In this sense, can the museum be considered a medium or, more broadly, as a space of mediation between literature and the social sphere, as Régis Debray envisages it in a recent article (2013) ? How do these interactions operate between the domains in question and what do they reveal about the way in which literature is seen and constructed ? What happens, moreover, to the practices of reading and interpretation which are traditionally attached to literary practice ; does the exhibition thwart more established ways of interacting with literature through texts and books and, if so, how does that happen and what are its implications? Which elements distinguish the museum from the reading room and the library, which can be seen, after all, as museum-like conservatories of literary collections ? Is the act of exposition the only distinction between museums and libraries ? If so, what happens when the latter stage their own exhibitions  (Pierpont Morgan Library, Bibliothèque nationale de France…)? In terms of readers and visitors, finally, does musealization enhance the visibility and accessibility of literature in the public space and for a larger audience ?
These reflections ultimately lead to the question of the adapation and appropriation of literary codes, which are to a large extent logocentric, by museographic codes, which are more explicitly founded on attention to the material dimension of the objects under consideration. What are the primary forces behind the paradoxical « muséogénie » of literature ? What are the criteria (historical importance, visual spectacle) behind the selection of objects and themes, and how do they impact the representation of the literary fact ? Do certain practices and genres transfer more easily to the museum (fairy tales and historical novels rather than poetry) ? How can we explain such differences ? Does it help if these genres and works were illustrated or adapted in other media, which might be more easily integrated into the museum setting (painting, cinema, theatre) ? Turning to exhibitions about certain movements and literary periods (like the exposition « Bohèmes » at the Grand Palais in 2013 or the house of painter Ary Scheffer, transformed into the « Musée de la vie romantique » in Paris), are specific writers and works seen as better subjects for exhibitions because they are seen as more charismatic, because they also found a visual outlet for their aesthetic and theoretical reflections, because their mode of creation or way of life still speak to the imagination ?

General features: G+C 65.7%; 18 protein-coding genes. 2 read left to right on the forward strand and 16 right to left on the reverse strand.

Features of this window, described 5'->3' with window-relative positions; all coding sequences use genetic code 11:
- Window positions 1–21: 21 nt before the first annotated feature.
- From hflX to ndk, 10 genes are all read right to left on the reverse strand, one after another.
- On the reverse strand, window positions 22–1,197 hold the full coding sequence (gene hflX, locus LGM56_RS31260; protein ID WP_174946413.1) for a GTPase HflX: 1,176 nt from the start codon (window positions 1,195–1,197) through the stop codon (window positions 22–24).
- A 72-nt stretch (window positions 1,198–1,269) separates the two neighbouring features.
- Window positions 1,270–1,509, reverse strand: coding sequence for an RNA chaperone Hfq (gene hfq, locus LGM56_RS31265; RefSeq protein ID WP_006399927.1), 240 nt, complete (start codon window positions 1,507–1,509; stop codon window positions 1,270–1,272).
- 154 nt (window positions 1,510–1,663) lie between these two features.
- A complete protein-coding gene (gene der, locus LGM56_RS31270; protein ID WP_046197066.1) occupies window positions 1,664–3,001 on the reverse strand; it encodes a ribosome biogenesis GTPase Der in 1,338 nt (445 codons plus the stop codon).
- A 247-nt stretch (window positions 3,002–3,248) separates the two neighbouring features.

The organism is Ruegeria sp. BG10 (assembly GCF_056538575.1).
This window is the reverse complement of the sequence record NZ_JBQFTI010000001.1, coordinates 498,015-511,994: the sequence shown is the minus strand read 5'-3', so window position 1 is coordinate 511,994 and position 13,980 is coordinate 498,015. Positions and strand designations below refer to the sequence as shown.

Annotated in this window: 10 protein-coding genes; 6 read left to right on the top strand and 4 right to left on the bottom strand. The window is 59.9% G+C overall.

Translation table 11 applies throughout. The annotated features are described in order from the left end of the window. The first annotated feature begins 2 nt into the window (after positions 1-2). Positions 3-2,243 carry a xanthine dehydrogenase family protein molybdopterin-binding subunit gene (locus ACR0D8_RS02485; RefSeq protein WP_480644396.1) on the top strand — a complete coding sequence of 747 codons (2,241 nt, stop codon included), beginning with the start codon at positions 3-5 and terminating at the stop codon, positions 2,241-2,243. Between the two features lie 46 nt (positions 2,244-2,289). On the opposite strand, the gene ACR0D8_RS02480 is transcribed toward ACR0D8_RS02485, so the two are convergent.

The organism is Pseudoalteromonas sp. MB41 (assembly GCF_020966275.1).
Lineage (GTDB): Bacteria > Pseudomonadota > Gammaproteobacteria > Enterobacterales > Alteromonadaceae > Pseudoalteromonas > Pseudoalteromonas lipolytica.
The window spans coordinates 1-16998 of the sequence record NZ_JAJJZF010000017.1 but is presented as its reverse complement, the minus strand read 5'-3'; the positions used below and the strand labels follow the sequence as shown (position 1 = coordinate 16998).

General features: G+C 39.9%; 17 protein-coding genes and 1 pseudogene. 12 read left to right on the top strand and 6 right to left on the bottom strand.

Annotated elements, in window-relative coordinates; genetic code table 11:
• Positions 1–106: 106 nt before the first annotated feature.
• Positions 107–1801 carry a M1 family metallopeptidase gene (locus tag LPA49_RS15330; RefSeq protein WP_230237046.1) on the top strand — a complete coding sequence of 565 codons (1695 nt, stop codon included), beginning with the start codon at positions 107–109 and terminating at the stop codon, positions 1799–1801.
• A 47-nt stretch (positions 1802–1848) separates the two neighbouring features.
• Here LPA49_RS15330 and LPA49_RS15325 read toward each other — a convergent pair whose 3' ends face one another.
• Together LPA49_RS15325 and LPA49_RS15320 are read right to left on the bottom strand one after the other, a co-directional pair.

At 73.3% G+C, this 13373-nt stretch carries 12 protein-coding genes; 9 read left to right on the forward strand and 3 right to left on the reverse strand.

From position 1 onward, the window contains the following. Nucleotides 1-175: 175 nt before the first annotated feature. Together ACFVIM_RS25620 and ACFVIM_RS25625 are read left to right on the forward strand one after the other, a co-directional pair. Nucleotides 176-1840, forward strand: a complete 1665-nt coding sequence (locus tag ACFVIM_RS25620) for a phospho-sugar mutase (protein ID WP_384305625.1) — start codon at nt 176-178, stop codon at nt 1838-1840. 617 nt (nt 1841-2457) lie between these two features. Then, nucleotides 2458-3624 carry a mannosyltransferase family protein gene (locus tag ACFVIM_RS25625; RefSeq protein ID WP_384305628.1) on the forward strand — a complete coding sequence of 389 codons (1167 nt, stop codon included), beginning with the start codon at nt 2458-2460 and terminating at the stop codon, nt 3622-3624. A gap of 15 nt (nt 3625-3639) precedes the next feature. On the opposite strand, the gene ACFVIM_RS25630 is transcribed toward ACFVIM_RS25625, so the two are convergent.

In short, the goal of this special issue is to stimulate reflection on the concepts, the objects, the ends and technical means by which literature is turned into a museum exhibit. In investigating these phenomena, the issue will shed new light on the representation and cultural life of what could be called, in the broadest terms, the ‘literary’.

We are particularly interested in contributions which approach these themes from a pluri- or interdisciplinary perspective and combine sociology, literary history, cultural history, art history and/or museum studies or which compare different national and/or linguistic spaces and contexts. Papers should be between 30,000 and 50,000 signs (including spaces and notes). If you are interested, please send a 300-word abstract as well as a brief bio with your research interests and institutional affiliation to Marie-Clémence Régnier (marieclemenceregnier [at] hotmail [dot] com) and David Martens (david [dot] martens [at] arts [dot] kuleuven [dot] be) before 21 June 2014. Contributors will be contacted on June 30th and final papers should be submitted electronically before 1 November 2014 .